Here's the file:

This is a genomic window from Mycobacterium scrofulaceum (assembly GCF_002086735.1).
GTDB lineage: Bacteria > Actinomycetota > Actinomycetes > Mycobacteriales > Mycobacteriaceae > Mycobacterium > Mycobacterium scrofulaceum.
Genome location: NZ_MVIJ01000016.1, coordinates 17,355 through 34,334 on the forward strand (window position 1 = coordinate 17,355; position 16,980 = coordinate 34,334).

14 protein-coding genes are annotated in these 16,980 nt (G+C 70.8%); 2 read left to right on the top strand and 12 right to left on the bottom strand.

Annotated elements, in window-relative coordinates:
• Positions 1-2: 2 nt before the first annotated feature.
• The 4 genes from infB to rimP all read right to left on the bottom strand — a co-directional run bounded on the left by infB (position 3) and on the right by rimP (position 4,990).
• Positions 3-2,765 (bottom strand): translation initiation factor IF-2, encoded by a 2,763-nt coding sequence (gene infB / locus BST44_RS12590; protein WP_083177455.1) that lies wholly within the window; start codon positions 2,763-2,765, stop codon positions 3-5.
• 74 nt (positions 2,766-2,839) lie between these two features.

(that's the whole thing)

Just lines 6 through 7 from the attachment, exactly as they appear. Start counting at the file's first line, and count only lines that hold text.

• Positions 1-2: 2 nt before the first annotated feature.
• The 4 genes from infB to rimP all read right to left on the bottom strand — a co-directional run bounded on the left by infB (position 3) and on the right by rimP (position 4,990).